Thursday

28th May 2020

EU in push to seal Latin American trade deal

  • Commissioners, ministers and negotiators gathered in the Commission's Berlaymont building on Tuesday (Photo: European Commission)

Top officials from the EU and the Mercosur countries of Argentina, Brazil, Paraguay and Uruguay were meeting on Tuesday (30 January) in Brussels to give a political push to reaching a trade deal in the face of increasing US protectionism.

Trade commissioner Cecilia Malmstroem and agriculture commissioner Phil Hogan were meeting with ministers from the four countries in an effort to make political compromises and let negotiators work out the details in the coming days and weeks.

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  • Group photo of Commissioner Malmstroem and Hogan with Mercosur ministers ahead of talks (Photo: European Commission)

An announcement on a deal was not expected Tuesday, although a breakthrough could come from the talks that, according to EU officials, are designed to prepare for an "endgame".

After securing major free trade deals in recent times with Canada and Japan, the EU is now keen to secure yet another market opening, whilst US president Donald Trump heralds in an 'America First' policy of protectionism.

For the EU, trade has become an important tool to secure multilateralism and free trade as the US is withdrawing from treaties and closes inwards - while also creating opportunities for European firms to export.

Talks with the Mercosur countries initially kicked off in 2010, then were paused in 2012, and reopened in 2016.

However, negotiators are working against the clock as a deal is needed to be secured before the campaign for Brazil's presidential and general elections kicks off in March, ushering in a series of elections that would put off any meaningful negotiation until 2019.

No Plan B

"There is no plan B, no exit strategy, we need to finish it and we need to finish it now," chief EU negotiator Sandra Gallina told MEPs last week.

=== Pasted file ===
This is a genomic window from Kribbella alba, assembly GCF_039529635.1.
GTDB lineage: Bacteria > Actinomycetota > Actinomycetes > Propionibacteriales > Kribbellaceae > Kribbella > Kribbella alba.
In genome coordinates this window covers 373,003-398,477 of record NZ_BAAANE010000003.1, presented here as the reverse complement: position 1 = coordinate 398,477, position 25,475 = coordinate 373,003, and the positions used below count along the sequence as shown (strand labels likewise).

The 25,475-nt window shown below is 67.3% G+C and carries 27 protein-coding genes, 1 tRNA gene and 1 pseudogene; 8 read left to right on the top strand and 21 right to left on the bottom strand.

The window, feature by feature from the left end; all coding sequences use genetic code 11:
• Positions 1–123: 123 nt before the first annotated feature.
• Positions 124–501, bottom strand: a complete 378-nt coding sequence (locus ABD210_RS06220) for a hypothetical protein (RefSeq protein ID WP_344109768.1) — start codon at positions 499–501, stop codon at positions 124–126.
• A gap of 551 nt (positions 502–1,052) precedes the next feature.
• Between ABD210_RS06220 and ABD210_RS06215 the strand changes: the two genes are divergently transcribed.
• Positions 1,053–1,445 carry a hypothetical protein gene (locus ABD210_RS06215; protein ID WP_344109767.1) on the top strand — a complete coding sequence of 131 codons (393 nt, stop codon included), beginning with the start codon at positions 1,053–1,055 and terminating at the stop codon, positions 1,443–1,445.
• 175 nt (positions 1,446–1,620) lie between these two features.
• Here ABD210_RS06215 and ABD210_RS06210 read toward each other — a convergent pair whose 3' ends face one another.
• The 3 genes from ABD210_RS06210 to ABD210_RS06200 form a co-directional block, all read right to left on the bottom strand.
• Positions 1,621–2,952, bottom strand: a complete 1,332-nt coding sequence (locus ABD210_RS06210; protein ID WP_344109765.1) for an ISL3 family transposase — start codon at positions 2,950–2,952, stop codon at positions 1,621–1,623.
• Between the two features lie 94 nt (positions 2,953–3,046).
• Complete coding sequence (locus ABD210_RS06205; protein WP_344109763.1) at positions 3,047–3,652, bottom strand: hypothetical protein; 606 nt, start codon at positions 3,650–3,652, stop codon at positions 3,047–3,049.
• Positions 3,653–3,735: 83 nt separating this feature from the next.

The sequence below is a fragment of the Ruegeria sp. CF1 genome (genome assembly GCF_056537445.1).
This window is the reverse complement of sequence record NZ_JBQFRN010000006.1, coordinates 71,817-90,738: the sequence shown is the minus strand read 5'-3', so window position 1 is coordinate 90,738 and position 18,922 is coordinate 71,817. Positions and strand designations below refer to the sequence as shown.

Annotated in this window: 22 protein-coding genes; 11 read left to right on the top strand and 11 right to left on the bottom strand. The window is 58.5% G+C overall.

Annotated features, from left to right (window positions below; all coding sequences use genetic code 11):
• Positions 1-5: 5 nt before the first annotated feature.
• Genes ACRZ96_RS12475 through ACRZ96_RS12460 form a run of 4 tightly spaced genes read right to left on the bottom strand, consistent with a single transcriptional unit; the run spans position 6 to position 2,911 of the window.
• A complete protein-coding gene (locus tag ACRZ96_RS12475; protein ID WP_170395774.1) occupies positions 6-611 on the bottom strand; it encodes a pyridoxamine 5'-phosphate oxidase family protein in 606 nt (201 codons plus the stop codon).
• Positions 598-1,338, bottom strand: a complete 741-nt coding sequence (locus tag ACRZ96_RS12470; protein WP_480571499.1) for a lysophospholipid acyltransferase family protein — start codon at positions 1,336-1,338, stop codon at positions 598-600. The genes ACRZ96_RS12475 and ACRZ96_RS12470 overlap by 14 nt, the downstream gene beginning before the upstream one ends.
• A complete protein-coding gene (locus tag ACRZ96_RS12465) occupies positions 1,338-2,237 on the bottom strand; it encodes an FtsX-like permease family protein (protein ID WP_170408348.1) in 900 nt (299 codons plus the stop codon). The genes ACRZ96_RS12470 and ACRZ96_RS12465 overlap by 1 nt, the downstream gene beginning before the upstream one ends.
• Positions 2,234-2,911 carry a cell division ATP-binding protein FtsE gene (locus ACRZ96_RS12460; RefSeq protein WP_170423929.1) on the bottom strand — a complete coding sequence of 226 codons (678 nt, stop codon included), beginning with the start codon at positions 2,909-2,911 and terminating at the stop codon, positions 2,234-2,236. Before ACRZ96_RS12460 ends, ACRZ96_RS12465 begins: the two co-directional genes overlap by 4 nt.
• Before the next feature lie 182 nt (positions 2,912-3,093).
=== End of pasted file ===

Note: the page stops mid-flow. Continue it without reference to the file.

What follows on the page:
"For the market access part we need political impetus from both sides," Gallina said, adding: "I am in need for big political help if we are to finish this, […] it will be geopolitically very important, this agreement."

Mercosur countries say the EU needs to further open up its own agricultural markets, including beef and ethanol.

The EU offered in December to let Mercosur export 70,000 metric tonnes of beef at reduced tariffs, but Mercosur countries deemed it too low.

While previously France was at odds with opening up the market for Mercosur beef, Ireland has now become concerned about its capacity to export, as its beef could also face UK tariffs after Britain leaves the EU.

"The moment is difficult for Europe, beef in Ireland might be affected by Brexit, so this maybe not the best time to go after such a deal," Gallina admitted last week.

But the negotiations are not only about beef.

The EU wants Mercosur countries – a region of 260 million consumers – to open their markets more significantly to dairy products, particularly cheese, cars and car parts, have access to maritime services, and reach an agreement on rules of origin and geographical indicators.

The EU has called for an "ambitious and balanced" trade agreement. The EU-Mercosur trade in 2016 amounted to €85 billion.

The deal will not cover investment provisions, thus there is no need for any sort of dispute mechanism, a controversial issue in previous trade deals.

The EU is still negotiating with Japan the precise investment dispute mechanism to include in the economic agreement.

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